Software supply-chain attacks, in which hackers corrupt widely used applications to push their own code to thousands or even millions of machines, have become a scourge, both insidious and potentially huge in the breadth of their impact. But the latest major software supply-chain attack, in which hackers who appear to be working on behalf of the North Korean government hid their code in the installer for a common VoIP application known as 3CX, seems so far to have had a prosaic goal: breaking into a handful of cryptocurrency companies.
Researchers at Russian cybersecurity firm Kaspersky today revealed that they identified a small number of cryptocurrency-focused firms as at least some of the victims of the 3CX software supply-chain attack that’s unfolded over the past week. Kaspersky declined to name any of those victim companies, but it notes that they’re based in “western Asia.”
Security firms CrowdStrike and SentinelOne last week pinned the operation on North Korean hackers, who compromised 3CX installer software that’s used by 600,000 organizations worldwide, according to the vendor. Despite the potentially massive breadth of that attack, which SentinelOne dubbed “Smooth Operator,” Kaspersky has now found that the hackers combed through the victims infected with its corrupted software to ultimately target fewer than 10 machines—at least as far as Kaspersky could observe so far—and that they seemed to be focusing on cryptocurrency firms with “surgical precision.”
“This was all just to compromise a small group of companies, maybe not just in cryptocurrency, but what we see is that one of the interests of the attackers is cryptocurrency companies,” says Georgy Kucherin, a researcher on Kaspersky’s GReAT team of security analysts. “Cryptocurrency companies should be especially concerned about this attack because they are the likely targets, and they should scan their systems for further compromise.”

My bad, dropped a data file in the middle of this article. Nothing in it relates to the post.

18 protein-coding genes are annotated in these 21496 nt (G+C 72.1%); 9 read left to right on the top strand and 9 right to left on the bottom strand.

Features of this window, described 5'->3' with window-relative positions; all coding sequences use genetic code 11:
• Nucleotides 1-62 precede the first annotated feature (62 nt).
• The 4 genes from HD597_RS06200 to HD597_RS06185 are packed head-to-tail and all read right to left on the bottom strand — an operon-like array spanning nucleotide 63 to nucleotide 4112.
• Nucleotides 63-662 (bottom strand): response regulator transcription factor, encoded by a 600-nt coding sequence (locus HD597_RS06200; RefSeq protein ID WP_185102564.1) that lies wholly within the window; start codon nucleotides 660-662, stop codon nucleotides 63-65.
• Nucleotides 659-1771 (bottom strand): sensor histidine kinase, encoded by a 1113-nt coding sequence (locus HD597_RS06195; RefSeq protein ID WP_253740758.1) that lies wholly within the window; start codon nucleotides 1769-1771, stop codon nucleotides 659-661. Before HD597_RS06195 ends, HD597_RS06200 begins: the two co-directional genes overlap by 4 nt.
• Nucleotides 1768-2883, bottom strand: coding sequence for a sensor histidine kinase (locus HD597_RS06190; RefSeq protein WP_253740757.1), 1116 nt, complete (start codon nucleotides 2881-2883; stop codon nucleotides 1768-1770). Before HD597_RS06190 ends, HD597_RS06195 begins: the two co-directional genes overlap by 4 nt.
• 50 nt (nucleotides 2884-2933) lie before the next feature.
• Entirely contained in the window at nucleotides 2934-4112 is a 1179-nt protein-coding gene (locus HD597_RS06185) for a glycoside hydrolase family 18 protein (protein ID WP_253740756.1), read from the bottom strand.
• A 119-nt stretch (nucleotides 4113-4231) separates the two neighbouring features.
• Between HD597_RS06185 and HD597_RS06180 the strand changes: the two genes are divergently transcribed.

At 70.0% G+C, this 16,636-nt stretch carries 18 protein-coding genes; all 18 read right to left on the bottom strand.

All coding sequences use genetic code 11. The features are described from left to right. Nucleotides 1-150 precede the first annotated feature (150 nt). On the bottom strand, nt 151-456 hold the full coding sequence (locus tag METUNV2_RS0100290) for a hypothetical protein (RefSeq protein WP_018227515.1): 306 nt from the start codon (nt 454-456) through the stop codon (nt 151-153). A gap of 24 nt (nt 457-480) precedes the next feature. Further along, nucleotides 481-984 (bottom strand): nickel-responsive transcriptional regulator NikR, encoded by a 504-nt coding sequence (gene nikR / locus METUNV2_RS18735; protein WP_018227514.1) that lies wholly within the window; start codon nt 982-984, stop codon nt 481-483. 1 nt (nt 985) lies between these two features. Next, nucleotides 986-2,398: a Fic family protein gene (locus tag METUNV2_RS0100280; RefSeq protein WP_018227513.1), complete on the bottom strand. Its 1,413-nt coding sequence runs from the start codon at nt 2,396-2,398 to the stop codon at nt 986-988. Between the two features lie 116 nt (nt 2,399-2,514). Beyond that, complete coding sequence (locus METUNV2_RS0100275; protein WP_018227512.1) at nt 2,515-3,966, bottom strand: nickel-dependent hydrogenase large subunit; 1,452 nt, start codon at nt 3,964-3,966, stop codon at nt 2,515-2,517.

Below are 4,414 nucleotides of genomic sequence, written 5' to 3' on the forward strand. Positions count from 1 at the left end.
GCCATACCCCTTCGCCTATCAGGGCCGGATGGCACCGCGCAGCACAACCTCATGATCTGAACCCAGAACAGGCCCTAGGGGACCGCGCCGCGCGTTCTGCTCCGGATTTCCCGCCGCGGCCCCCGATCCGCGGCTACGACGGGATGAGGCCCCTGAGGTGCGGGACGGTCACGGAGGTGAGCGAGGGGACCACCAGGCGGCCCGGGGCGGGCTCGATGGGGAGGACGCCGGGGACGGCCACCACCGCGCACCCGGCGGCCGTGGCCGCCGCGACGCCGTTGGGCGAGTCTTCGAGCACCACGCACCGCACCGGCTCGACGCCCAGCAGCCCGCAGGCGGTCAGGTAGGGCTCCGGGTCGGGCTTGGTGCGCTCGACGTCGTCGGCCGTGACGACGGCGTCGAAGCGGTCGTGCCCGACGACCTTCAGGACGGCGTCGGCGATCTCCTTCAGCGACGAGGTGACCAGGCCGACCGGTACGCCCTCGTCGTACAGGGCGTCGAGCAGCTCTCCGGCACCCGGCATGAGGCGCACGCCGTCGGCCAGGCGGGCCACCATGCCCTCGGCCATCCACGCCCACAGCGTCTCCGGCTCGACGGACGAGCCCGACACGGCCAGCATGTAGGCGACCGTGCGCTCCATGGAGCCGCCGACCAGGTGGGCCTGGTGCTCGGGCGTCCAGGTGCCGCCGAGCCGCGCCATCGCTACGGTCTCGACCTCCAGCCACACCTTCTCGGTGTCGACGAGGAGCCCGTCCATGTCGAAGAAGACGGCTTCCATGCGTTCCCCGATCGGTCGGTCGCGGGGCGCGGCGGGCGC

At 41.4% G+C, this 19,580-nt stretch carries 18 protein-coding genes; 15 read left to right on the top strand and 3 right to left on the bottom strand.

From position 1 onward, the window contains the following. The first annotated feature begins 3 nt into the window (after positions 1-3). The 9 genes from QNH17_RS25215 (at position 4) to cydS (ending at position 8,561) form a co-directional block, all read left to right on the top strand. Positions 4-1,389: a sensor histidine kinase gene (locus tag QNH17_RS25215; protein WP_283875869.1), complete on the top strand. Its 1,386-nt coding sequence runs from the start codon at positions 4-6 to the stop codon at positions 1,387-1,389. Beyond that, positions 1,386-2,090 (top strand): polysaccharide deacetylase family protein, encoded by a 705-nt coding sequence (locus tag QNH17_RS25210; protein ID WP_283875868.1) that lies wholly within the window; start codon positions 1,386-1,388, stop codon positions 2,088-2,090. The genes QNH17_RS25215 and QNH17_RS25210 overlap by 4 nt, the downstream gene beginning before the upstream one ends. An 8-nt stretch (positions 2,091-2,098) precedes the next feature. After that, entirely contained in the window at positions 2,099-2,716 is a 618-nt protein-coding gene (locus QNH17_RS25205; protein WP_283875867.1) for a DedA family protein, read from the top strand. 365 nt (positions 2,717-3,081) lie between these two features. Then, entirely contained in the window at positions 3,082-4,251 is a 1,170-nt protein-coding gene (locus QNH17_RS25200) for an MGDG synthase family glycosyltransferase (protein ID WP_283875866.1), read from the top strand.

Kaspersky based that conclusion on the discovery that, in some cases, the 3CX supply-chain hackers used their attack to ultimately plant a versatile backdoor program known as Gopuram on victim machines, which the researchers describe as “the final payload in the attack chain.” Kaspersky says the appearance of that malware also represents a North Korean fingerprint: It has seen Gopuram used before on the same network as another piece of malware, known as AppleJeus, linked to North Korean hackers. It’s also previously seen Gopuram connect to the same command-and-control infrastructure as AppleJeus, and has seen Gopuram used previously to target cryptocurrency firms. All of that suggests not only that the 3CX attack was carried out by North Korean hackers, but that it may have been intended to breach cryptocurrency firms in order to steal from those companies, a common tactic of North Korean hackers ordered to raise money for the regime of Kim Jong-Un.
It has become a recurring theme for sophisticated state-sponsored hackers to exploit software supply chains to access the networks of thousands of organizations, only to winnow their focus down to a few victims. In 2020’s notorious Solar Winds spy campaign, for instance, Russian hackers compromised the IT monitoring software Orion to push malicious updates to about 18,000 victims, but they appear to have stolen data from only a few dozen of them. In the earlier supply chain compromise of the CCleaner software, the Chinese hacker group known as Barium or WickedPanda compromised as many as 700,000 PCs, but similarly chose to target a relatively short list of tech firms.